Today’s history lesson is on Elizabeth Wordsworth. She was the great-niece of poet William Wordsworth and, more interestingly, a great advocate for women’s education. Already the principal of Lady Margaret College of Oxford, she founded St Hugh’s College in 1886 as an all-women constituent of the university, specifically for young women who couldn’t afford the expensive fees. Exactly 100 years after Wordsworth founded the college, men were invited to join and St Hugh’s is now one of the largest colleges at Oxford.
Last night, St Hugh’s – the college created for women, by a woman – appeared on University Challenge with an all-male team.
As far as all-male panels (or manels) go, this isn’t as dangerous as a UN conference on gender equality featuring only men. Or as confusing as the all-male MSNBC show discussing “women in politics”. Or as infuriating as the panel of men that advised women to “speak up at work” to tackle sexism. You get the picture by now, but if you need more examples, there’s a whole Tumblr full.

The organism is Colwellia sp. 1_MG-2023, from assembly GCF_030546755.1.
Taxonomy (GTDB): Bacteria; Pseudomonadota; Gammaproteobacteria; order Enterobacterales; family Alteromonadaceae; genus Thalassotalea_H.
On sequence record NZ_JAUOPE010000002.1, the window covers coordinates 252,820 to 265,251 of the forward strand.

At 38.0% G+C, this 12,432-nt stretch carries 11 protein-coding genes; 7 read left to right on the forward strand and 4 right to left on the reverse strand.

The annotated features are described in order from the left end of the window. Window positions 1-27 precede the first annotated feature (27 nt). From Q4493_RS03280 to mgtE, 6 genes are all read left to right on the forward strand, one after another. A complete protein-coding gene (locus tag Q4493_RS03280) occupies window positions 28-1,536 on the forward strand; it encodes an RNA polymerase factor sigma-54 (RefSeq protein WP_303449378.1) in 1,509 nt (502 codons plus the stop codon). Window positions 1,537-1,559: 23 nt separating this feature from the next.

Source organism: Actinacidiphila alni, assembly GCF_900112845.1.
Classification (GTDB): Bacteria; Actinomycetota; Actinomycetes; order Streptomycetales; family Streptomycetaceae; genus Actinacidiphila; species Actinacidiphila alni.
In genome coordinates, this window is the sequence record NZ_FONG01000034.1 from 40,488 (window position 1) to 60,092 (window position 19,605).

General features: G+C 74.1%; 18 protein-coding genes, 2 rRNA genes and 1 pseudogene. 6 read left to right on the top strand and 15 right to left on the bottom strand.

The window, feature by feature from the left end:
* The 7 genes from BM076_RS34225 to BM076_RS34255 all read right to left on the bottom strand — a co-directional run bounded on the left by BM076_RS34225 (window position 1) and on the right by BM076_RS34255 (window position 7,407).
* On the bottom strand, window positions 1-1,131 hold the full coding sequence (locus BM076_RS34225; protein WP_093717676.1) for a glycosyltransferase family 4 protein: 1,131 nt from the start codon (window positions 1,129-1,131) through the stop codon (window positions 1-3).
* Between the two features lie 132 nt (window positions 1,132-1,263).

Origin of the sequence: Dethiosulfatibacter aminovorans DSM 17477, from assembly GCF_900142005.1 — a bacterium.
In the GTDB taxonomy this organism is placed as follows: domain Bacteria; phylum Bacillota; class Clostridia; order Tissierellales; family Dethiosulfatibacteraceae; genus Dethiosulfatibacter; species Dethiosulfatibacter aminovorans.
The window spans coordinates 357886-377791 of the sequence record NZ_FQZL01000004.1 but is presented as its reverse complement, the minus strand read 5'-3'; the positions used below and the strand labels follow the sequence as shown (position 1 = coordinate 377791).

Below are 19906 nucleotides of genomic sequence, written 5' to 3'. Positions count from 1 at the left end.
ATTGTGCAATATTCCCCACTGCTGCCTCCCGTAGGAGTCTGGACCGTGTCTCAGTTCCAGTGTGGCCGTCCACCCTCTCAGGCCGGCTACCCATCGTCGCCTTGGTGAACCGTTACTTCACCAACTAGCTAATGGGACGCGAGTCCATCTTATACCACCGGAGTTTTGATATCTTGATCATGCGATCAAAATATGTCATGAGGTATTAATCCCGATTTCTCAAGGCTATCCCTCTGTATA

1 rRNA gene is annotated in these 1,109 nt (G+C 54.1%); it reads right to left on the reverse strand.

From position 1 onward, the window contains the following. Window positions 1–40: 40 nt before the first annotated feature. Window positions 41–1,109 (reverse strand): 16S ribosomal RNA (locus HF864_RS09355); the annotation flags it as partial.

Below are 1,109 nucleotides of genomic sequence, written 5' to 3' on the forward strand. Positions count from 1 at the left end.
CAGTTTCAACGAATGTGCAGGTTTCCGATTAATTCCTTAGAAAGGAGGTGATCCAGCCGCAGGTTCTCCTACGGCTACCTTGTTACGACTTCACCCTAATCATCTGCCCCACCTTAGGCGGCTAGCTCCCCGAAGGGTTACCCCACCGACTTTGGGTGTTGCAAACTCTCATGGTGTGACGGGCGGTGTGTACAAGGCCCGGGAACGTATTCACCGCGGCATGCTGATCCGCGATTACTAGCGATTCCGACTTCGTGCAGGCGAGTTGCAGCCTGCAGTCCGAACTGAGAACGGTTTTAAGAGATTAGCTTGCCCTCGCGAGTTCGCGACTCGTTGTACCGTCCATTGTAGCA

But the college’s decision to put forward an all-male team not only perpetuates University Challenge’s issue with women – either women are not included at all or objectified – but tramples all over its own “radical tradition” and “trailblazing” history. It is outrageous that women can start and populate a college at one of the most prestigious universities in the world, only to be excluded on a national platform – designed to celebrate and showcase brilliant intelligence – centuries later.
The irony behind the all-male team wasn’t lost on Twitter users watching the programme:
Karma isn’t the most relied-upon theory to apply to last night’s University Challenge but, whatever happened, St Hugh’s lost out to their opponents by 15 points. Wonder what would have happened if women had been invited to compete?